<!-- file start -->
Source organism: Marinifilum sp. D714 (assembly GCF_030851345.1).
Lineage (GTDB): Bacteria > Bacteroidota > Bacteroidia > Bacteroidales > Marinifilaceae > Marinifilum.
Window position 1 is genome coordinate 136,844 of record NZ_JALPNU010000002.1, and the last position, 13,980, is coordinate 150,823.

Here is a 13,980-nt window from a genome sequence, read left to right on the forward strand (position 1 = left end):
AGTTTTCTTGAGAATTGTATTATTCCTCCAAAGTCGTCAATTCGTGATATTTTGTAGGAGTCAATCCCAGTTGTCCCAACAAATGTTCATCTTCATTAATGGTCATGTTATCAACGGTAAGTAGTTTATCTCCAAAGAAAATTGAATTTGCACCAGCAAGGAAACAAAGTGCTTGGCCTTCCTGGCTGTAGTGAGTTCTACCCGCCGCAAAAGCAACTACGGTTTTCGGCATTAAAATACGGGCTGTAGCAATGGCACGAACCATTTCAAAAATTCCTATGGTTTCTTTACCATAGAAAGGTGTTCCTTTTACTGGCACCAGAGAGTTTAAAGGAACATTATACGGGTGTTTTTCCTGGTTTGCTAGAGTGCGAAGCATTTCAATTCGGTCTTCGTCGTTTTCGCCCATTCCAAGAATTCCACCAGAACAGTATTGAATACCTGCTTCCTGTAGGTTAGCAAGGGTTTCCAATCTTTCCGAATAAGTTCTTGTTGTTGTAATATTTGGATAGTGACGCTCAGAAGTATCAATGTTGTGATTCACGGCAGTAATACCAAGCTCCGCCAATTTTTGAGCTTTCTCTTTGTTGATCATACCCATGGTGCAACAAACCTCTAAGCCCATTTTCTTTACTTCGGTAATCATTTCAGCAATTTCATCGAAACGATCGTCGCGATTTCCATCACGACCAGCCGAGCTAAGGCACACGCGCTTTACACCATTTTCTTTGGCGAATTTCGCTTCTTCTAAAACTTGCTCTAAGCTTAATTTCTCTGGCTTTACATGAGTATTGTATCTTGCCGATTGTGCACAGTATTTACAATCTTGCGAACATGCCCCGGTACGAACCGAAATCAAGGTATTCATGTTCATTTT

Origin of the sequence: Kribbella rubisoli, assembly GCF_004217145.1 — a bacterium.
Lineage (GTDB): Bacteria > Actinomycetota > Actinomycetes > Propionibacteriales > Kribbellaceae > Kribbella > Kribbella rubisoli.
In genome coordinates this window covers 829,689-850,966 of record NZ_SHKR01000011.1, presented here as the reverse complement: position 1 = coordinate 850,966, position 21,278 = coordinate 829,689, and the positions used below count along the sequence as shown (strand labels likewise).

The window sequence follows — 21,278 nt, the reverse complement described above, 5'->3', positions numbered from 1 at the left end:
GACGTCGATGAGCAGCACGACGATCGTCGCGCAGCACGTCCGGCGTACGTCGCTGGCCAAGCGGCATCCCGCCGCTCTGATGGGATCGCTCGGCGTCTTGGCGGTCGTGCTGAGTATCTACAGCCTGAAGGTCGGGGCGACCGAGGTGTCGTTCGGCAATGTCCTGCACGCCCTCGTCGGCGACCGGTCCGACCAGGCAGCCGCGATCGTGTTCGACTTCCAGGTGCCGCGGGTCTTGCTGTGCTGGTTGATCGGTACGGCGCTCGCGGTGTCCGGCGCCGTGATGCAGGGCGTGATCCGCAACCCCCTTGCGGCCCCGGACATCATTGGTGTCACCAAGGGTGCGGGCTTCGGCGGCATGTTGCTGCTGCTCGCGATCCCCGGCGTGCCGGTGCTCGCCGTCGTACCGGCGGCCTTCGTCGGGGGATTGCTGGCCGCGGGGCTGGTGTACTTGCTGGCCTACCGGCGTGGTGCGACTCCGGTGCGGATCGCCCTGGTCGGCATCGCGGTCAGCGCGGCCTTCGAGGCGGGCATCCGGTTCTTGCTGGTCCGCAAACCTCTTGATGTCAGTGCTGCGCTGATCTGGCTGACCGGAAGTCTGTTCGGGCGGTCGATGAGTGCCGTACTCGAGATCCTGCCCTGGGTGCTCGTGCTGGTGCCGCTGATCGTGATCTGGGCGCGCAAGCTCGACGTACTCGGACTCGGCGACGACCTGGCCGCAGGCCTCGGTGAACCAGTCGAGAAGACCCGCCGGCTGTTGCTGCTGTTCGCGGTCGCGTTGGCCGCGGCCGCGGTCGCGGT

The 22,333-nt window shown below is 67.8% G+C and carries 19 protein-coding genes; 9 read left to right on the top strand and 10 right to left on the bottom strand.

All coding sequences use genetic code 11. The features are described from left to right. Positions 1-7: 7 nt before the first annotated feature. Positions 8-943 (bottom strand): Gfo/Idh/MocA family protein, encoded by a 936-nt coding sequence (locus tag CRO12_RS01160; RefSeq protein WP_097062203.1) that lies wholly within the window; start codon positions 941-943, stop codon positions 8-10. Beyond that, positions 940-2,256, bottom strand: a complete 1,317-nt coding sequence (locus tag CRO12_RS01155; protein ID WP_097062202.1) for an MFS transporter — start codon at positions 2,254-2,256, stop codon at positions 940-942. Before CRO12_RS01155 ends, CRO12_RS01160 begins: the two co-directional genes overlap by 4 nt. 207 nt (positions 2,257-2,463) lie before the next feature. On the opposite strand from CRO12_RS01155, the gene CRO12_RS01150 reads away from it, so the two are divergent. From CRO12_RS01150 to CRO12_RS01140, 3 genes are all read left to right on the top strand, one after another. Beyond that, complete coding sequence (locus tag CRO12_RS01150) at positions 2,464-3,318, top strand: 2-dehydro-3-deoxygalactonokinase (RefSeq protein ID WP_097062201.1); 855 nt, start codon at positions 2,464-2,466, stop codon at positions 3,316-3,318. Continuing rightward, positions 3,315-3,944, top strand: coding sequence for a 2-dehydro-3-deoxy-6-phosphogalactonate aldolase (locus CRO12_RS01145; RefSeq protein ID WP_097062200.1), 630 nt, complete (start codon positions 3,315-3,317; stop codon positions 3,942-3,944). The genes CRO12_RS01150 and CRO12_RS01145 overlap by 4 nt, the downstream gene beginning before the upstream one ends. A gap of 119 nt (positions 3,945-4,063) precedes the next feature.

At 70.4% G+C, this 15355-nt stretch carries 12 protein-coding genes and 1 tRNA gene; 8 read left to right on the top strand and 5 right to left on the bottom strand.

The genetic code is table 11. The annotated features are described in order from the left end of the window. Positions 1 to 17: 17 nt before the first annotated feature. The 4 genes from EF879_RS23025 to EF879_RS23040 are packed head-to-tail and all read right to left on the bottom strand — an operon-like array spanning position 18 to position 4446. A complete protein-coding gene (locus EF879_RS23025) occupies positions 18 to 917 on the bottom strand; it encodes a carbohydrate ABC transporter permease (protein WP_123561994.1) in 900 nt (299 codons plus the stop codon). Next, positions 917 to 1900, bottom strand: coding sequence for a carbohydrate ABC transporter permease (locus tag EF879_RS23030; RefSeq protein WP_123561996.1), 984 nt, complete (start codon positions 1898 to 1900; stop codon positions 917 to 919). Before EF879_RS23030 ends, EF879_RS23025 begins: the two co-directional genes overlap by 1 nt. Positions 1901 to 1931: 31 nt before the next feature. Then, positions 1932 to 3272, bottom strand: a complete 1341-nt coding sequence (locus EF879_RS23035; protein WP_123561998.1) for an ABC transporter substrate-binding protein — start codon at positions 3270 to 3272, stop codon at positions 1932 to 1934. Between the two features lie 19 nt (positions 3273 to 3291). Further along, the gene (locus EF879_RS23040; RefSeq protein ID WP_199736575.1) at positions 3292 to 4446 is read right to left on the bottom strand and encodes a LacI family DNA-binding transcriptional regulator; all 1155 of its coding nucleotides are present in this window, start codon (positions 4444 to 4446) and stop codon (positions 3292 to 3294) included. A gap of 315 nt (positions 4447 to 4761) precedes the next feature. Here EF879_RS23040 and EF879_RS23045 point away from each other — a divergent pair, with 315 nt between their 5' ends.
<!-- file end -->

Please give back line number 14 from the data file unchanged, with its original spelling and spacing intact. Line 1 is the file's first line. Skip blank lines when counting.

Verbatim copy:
The genetic code is table 11. The annotated features are described in order from the left end of the window. Positions 1 to 17: 17 nt before the first annotated feature. The 4 genes from EF879_RS23025 to EF879_RS23040 are packed head-to-tail and all read right to left on the bottom strand — an operon-like array spanning position 18 to position 4446. A complete protein-coding gene (locus EF879_RS23025) occupies positions 18 to 917 on the bottom strand; it encodes a carbohydrate ABC transporter permease (protein WP_123561994.1) in 900 nt (299 codons plus the stop codon). Next, positions 917 to 1900, bottom strand: coding sequence for a carbohydrate ABC transporter permease (locus tag EF879_RS23030; RefSeq protein WP_123561996.1), 984 nt, complete (start codon positions 1898 to 1900; stop codon positions 917 to 919). Before EF879_RS23030 ends, EF879_RS23025 begins: the two co-directional genes overlap by 1 nt. Positions 1901 to 1931: 31 nt before the next feature. Then, positions 1932 to 3272, bottom strand: a complete 1341-nt coding sequence (locus EF879_RS23035; protein WP_123561998.1) for an ABC transporter substrate-binding protein — start codon at positions 3270 to 3272, stop codon at positions 1932 to 1934. Between the two features lie 19 nt (positions 3273 to 3291). Further along, the gene (locus EF879_RS23040; RefSeq protein ID WP_199736575.1) at positions 3292 to 4446 is read right to left on the bottom strand and encodes a LacI family DNA-binding transcriptional regulator; all 1155 of its coding nucleotides are present in this window, start codon (positions 4444 to 4446) and stop codon (positions 3292 to 3294) included. A gap of 315 nt (positions 4447 to 4761) precedes the next feature. Here EF879_RS23040 and EF879_RS23045 point away from each other — a divergent pair, with 315 nt between their 5' ends.